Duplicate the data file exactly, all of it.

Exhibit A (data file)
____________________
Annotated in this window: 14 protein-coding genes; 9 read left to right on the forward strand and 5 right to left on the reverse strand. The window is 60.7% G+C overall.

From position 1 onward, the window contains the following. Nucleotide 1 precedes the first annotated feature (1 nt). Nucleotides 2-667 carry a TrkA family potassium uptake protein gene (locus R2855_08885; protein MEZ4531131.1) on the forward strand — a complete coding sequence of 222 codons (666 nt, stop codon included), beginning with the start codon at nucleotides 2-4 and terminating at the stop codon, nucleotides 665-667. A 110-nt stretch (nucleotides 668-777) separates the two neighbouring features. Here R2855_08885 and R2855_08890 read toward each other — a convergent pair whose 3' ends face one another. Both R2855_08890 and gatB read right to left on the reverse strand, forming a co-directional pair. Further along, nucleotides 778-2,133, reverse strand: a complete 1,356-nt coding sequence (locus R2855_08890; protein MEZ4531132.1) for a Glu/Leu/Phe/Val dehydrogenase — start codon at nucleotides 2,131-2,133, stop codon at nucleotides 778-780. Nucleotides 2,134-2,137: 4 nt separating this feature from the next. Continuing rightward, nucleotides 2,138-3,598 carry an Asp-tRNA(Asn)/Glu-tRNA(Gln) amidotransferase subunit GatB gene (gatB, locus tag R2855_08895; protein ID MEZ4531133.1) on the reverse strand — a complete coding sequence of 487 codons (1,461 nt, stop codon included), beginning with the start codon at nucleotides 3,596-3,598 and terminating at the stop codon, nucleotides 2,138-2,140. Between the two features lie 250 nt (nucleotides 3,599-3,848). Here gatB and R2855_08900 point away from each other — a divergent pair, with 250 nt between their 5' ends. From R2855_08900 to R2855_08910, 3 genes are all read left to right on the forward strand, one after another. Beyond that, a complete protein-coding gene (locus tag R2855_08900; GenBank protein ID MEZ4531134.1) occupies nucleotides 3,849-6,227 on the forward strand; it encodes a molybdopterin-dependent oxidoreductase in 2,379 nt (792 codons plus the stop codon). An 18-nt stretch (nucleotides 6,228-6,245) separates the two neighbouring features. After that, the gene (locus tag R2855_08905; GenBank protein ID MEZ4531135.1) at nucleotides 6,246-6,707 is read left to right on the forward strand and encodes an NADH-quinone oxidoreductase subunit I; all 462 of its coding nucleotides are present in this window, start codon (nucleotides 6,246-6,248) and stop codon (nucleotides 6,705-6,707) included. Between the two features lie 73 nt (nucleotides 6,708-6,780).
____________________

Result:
Annotated in this window: 14 protein-coding genes; 9 read left to right on the forward strand and 5 right to left on the reverse strand. The window is 60.7% G+C overall.

From position 1 onward, the window contains the following. Nucleotide 1 precedes the first annotated feature (1 nt). Nucleotides 2-667 carry a TrkA family potassium uptake protein gene (locus R2855_08885; protein MEZ4531131.1) on the forward strand — a complete coding sequence of 222 codons (666 nt, stop codon included), beginning with the start codon at nucleotides 2-4 and terminating at the stop codon, nucleotides 665-667. A 110-nt stretch (nucleotides 668-777) separates the two neighbouring features. Here R2855_08885 and R2855_08890 read toward each other — a convergent pair whose 3' ends face one another. Both R2855_08890 and gatB read right to left on the reverse strand, forming a co-directional pair. Further along, nucleotides 778-2,133, reverse strand: a complete 1,356-nt coding sequence (locus R2855_08890; protein MEZ4531132.1) for a Glu/Leu/Phe/Val dehydrogenase — start codon at nucleotides 2,131-2,133, stop codon at nucleotides 778-780. Nucleotides 2,134-2,137: 4 nt separating this feature from the next. Continuing rightward, nucleotides 2,138-3,598 carry an Asp-tRNA(Asn)/Glu-tRNA(Gln) amidotransferase subunit GatB gene (gatB, locus tag R2855_08895; protein ID MEZ4531133.1) on the reverse strand — a complete coding sequence of 487 codons (1,461 nt, stop codon included), beginning with the start codon at nucleotides 3,596-3,598 and terminating at the stop codon, nucleotides 2,138-2,140. Between the two features lie 250 nt (nucleotides 3,599-3,848). Here gatB and R2855_08900 point away from each other — a divergent pair, with 250 nt between their 5' ends. From R2855_08900 to R2855_08910, 3 genes are all read left to right on the forward strand, one after another. Beyond that, a complete protein-coding gene (locus tag R2855_08900; GenBank protein ID MEZ4531134.1) occupies nucleotides 3,849-6,227 on the forward strand; it encodes a molybdopterin-dependent oxidoreductase in 2,379 nt (792 codons plus the stop codon). An 18-nt stretch (nucleotides 6,228-6,245) separates the two neighbouring features. After that, the gene (locus tag R2855_08905; GenBank protein ID MEZ4531135.1) at nucleotides 6,246-6,707 is read left to right on the forward strand and encodes an NADH-quinone oxidoreductase subunit I; all 462 of its coding nucleotides are present in this window, start codon (nucleotides 6,246-6,248) and stop codon (nucleotides 6,705-6,707) included. Between the two features lie 73 nt (nucleotides 6,708-6,780).